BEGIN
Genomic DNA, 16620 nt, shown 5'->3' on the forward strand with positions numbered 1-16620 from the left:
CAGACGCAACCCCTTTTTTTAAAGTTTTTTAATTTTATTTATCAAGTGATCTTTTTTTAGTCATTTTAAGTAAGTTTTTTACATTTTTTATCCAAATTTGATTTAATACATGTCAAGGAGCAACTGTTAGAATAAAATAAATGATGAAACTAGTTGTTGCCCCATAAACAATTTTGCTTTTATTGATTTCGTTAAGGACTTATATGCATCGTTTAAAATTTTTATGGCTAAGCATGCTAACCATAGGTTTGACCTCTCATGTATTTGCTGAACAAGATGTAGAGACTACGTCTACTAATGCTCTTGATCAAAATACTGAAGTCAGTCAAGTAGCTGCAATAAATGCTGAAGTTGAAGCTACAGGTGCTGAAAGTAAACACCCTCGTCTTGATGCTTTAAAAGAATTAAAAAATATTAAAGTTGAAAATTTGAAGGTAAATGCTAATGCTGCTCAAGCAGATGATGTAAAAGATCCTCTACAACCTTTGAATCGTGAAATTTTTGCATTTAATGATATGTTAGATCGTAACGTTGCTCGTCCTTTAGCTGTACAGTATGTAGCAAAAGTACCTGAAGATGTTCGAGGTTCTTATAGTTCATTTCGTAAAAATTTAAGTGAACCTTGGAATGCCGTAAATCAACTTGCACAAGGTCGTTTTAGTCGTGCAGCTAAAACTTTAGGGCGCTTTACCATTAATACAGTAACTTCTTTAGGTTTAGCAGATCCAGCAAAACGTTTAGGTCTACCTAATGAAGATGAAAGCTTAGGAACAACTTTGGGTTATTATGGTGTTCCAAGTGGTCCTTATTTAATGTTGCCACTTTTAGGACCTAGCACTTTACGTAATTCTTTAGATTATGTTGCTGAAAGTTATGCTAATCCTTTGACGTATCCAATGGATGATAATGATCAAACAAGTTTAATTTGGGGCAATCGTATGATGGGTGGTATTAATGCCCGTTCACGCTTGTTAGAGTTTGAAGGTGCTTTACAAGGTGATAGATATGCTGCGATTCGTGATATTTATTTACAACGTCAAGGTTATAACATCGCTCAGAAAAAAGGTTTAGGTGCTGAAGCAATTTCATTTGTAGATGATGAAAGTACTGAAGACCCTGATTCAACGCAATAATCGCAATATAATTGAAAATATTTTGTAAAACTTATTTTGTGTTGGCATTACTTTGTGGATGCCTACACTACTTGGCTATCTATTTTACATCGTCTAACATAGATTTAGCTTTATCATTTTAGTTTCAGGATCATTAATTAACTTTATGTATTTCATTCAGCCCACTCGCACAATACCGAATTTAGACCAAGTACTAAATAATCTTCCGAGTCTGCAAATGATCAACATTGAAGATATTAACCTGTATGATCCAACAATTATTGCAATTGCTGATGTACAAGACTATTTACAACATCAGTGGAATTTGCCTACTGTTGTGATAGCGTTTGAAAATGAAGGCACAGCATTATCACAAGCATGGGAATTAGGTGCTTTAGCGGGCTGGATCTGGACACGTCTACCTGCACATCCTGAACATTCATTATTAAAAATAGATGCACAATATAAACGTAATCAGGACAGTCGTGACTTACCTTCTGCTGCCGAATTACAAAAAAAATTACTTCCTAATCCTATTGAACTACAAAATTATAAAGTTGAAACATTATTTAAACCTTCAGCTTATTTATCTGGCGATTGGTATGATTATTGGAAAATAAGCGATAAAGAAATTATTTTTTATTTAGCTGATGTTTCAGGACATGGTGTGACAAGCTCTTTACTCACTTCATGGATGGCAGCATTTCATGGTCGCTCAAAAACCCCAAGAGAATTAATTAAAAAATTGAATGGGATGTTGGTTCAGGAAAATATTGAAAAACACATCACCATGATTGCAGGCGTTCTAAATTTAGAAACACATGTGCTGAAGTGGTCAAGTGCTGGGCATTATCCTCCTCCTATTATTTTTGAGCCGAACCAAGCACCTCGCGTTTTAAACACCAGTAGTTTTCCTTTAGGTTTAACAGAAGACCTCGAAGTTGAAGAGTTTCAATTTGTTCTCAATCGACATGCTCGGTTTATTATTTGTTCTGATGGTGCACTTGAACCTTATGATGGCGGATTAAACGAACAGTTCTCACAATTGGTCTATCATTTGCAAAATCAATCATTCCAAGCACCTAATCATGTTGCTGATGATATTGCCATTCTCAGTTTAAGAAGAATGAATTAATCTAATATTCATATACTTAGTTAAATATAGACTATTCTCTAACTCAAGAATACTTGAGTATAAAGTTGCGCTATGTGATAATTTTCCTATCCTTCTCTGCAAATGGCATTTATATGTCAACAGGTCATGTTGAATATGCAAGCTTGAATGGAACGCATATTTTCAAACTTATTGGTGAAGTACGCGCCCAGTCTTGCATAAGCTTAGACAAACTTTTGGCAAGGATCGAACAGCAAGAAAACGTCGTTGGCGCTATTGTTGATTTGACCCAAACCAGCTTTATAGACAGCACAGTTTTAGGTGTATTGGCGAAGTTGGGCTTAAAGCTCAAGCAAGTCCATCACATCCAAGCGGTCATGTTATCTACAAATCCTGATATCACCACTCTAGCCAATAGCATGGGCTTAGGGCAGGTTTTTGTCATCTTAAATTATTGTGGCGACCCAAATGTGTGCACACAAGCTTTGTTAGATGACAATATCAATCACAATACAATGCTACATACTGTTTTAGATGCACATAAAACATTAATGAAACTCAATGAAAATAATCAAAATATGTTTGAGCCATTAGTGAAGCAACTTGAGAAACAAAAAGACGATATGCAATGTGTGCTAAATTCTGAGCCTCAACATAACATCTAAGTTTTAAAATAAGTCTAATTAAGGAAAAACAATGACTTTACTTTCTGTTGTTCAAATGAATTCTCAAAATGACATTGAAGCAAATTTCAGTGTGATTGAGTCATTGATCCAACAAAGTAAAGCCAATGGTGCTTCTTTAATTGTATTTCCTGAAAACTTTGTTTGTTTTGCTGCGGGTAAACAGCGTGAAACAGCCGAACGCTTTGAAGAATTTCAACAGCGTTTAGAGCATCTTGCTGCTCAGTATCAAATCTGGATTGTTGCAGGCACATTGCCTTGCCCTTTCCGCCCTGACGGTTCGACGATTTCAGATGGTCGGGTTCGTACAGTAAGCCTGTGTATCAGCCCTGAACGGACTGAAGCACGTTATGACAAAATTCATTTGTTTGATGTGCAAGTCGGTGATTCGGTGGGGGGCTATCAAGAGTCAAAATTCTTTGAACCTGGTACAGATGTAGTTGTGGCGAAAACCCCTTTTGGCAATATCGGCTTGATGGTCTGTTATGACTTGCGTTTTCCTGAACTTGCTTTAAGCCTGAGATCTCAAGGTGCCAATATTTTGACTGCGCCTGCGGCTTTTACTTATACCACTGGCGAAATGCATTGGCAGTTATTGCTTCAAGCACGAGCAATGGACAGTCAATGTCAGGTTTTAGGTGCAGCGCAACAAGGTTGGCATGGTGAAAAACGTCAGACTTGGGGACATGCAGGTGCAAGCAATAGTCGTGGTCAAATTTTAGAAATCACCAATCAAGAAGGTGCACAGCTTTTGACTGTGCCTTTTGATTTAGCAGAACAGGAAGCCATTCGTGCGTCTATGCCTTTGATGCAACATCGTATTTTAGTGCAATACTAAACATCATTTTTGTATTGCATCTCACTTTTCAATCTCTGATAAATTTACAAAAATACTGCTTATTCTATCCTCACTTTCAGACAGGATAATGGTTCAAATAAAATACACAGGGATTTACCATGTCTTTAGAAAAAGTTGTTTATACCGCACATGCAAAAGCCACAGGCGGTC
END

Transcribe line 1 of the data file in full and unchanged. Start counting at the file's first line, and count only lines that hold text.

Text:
Genomic DNA, 16620 nt, shown 5'->3' on the forward strand with positions numbered 1-16620 from the left: